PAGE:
Monday, February 9, 2009

Staffordshire Pottery

This is by far not my starting point in looking back. I wish I had Peabody's Way Back Machine to find out the real stories about whippets and where they originated.

Sale Catalogues By American Art Association Anderson Galleries, Inc. 1886,M1

But on to Staffordshire Pottery. The pottery has long had a line identified with a figure referred to as a whippet. I imagine that since they identified the pieces, they should know what the figure represented. I hadn't thought previously to look at their whippets as a source of research until recently. What prompted this was the discovery of an auction catalog dated to 1886 which contains a Staffordshire Whippet Inkwell for sale.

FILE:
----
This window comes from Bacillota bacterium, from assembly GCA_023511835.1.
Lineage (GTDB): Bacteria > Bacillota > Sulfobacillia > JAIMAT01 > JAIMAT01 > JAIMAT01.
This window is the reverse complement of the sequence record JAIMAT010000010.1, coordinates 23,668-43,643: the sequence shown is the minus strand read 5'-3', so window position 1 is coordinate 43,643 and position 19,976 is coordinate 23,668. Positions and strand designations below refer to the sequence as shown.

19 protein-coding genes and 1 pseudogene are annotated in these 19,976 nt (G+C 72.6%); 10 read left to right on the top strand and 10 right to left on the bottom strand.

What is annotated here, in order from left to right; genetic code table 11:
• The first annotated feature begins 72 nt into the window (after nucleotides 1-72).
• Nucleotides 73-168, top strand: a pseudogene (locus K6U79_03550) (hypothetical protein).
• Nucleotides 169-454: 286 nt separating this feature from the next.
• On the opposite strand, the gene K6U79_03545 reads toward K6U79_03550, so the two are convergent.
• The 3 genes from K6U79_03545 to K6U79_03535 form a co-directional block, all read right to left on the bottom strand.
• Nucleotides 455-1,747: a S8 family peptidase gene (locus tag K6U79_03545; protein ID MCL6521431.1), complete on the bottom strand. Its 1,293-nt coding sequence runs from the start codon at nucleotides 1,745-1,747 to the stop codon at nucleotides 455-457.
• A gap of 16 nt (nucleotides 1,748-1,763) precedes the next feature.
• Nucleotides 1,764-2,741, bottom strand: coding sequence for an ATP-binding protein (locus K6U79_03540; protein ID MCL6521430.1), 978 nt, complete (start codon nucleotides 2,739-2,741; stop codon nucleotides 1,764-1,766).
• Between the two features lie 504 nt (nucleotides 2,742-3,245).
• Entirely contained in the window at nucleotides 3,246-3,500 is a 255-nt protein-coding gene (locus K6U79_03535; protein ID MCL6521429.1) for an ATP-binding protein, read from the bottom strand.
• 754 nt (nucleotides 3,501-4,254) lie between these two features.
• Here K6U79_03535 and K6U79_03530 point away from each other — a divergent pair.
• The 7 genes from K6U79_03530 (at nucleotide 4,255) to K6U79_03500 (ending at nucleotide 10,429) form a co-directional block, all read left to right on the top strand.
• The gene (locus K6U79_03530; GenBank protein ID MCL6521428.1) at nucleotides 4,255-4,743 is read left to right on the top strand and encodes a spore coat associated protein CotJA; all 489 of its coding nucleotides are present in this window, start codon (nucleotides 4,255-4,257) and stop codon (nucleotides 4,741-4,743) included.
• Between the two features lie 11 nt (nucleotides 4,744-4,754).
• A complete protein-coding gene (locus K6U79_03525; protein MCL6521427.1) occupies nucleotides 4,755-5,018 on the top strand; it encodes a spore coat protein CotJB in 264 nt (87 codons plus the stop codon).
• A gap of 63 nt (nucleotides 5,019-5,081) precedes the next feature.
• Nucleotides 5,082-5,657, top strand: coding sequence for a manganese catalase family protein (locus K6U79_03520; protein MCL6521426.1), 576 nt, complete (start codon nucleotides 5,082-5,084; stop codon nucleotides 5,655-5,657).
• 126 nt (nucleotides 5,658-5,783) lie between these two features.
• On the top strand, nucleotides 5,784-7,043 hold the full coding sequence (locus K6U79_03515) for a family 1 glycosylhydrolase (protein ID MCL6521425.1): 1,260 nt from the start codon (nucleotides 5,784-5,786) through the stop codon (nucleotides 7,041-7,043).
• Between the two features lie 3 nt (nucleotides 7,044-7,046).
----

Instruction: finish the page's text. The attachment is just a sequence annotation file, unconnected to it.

Although far from verified sources, I did a search for "Staffordshire Pottery Whippet Inkwell" and found many for sale at a variety of antique dealers on the date of this post. Several whippet inkwells came up placed circa 1850s. As their popularity did not grow until later, it does show that there was enough of a following even this early. While not an inkwell, here is an example from one dealer that mentions approximate dating for the pieces.

Here is a piece dated 1845 as either a greyhound or whippet. It has many similarities to their later whippets moreso than the look of later greyhounds. But the size of the hare, may point to it being a greyhound.

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